Further experiments showed that hydrocephalus reduces cerebrospinal fluid flow to distinct neuron clusters. Strahle and colleagues studied a form of hydrocephalus that affects some premature infants. Babies born prematurely are vulnerable to brain bleeding around the time of birth, which can lead to hydrocephalus and developmental delays.
Strahle and colleagues induced a process in young rats that mimicked the process in premature babies. After three days, the tiny channels that carry cerebrospinal fluid from the outer surface of the brain into the middle were fewer and shorter, and circulation to 15 of the 24 neuron clusters was significantly reduced.
“The idea that cerebrospinal fluid can regulate neuronal function and brain development isn’t well explored,” Strahle said.
“In the setting of hydrocephalus, it’s common to see cognitive dysfunction that persists even after we successfully drain the excess fluid. The disordered cerebrospinal fluid dynamics to these functional regions of the brain may ultimately affect brain development, and normalizing flow to these areas is a potential approach to reducing developmental problems.
“It is an exciting field, and we are only at the beginning of understanding the diverse functions of cerebrospinal fluid.”
About this neurodevelopment research news
Author: Judy Martin Finch
Contact: Judy Martin Finch – WUSTL
Image: The image is credited to Shelei Pan and Peter Yang/Washington University
Original Research: Open access.
“Gold nanoparticle-enhanced X-ray microtomography of the rodent reveals region-specific cerebrospinal fluid circulation in the brain” by Jennifer Strahle et al. Nature Communications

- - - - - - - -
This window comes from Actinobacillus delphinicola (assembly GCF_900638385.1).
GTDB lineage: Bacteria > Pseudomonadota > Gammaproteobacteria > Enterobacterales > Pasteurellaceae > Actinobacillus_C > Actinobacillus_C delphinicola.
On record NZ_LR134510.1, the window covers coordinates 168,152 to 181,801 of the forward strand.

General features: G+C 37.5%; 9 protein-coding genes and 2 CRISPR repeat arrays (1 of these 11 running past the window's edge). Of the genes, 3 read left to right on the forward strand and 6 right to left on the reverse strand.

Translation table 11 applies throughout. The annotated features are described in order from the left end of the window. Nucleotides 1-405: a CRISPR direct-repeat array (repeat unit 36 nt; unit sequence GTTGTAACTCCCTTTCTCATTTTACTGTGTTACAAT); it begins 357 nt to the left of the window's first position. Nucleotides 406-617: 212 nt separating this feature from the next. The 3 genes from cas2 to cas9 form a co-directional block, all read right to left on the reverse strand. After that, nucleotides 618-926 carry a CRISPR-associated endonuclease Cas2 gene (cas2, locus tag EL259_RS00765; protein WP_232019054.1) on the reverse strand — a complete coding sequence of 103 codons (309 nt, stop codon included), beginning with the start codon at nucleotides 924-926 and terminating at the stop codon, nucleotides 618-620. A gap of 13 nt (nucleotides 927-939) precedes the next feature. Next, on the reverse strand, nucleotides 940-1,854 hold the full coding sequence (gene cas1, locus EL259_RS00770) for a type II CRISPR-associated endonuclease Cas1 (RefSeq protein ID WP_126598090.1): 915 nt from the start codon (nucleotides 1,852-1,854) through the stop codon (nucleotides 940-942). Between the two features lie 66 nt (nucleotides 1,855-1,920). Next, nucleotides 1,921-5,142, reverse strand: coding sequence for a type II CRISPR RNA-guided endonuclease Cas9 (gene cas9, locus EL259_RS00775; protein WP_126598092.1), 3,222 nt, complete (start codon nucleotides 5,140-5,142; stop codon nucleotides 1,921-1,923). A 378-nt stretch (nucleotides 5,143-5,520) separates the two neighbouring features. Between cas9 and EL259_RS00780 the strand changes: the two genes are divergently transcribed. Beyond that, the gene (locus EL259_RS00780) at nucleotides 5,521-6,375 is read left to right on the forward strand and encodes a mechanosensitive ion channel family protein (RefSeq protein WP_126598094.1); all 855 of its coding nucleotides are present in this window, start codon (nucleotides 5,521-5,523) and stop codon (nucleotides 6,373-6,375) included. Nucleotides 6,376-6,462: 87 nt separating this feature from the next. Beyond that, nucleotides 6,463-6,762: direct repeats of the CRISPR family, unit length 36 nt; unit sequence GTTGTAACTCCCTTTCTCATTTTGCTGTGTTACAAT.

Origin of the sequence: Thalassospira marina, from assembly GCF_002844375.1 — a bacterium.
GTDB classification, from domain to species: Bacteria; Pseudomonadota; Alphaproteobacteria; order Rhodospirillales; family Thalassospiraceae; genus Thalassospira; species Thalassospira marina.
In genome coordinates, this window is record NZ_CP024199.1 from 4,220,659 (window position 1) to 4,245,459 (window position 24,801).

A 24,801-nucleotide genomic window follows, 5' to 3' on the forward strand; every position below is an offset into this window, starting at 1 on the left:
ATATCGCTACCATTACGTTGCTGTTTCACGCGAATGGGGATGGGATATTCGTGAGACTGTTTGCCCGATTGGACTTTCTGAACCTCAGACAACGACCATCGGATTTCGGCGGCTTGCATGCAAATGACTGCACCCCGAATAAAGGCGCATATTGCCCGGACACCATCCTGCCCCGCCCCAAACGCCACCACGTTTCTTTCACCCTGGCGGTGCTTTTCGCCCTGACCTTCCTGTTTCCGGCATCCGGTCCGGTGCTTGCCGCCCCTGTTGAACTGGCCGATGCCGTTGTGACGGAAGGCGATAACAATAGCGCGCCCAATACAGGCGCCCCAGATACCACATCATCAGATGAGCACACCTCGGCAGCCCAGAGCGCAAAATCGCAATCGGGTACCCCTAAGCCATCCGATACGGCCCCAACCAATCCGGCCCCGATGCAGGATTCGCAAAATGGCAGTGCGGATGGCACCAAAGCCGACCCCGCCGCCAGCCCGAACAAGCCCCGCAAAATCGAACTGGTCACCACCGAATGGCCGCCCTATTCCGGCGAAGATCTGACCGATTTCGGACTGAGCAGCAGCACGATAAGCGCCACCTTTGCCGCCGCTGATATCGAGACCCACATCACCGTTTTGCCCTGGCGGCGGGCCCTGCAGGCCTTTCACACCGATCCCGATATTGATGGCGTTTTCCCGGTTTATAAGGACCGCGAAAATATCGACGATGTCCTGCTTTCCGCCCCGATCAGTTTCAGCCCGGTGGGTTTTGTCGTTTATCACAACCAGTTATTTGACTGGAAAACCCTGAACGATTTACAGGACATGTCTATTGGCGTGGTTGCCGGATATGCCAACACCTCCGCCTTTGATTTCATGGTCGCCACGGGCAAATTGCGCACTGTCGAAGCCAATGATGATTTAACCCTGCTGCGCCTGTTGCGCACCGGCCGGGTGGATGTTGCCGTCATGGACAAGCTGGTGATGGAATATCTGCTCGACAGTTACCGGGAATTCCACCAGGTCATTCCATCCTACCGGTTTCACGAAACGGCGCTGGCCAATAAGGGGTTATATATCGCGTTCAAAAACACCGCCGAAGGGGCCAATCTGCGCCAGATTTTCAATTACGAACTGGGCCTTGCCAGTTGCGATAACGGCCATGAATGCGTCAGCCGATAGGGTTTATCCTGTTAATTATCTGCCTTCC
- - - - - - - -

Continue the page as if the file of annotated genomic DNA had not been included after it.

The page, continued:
Gold nanoparticle-enhanced X-ray microtomography of the rodent reveals region-specific cerebrospinal fluid circulation in the brain
Cerebrospinal fluid (CSF) is essential for the development and function of the central nervous system (CNS). However, the brain and its interstitium have largely been thought of as a single entity through which CSF circulates, and it is not known whether specific cell populations within the CNS preferentially interact with the CSF.
Here, we develop a technique for CSF tracking, gold nanoparticle-enhanced X-ray microtomography, to achieve micrometer-scale resolution visualization of CSF circulation patterns during development.
Using this method and subsequent histological analysis in rodents, we identify previously uncharacterized CSF pathways from the subarachnoid space (particularly the basal cisterns) that mediate CSF-parenchymal interactions involving 24 functional-anatomic cell groupings in the brain and spinal cord. CSF distribution to these areas is largely restricted to early development and is altered in posthemorrhagic hydrocephalus.
Our study also presents particle size-dependent CSF circulation patterns through the CNS including interaction between neurons and small CSF tracers, but not large CSF tracers.
These findings have implications for understanding the biological basis of normal brain development and the pathogenesis of a broad range of disease states, including hydrocephalus.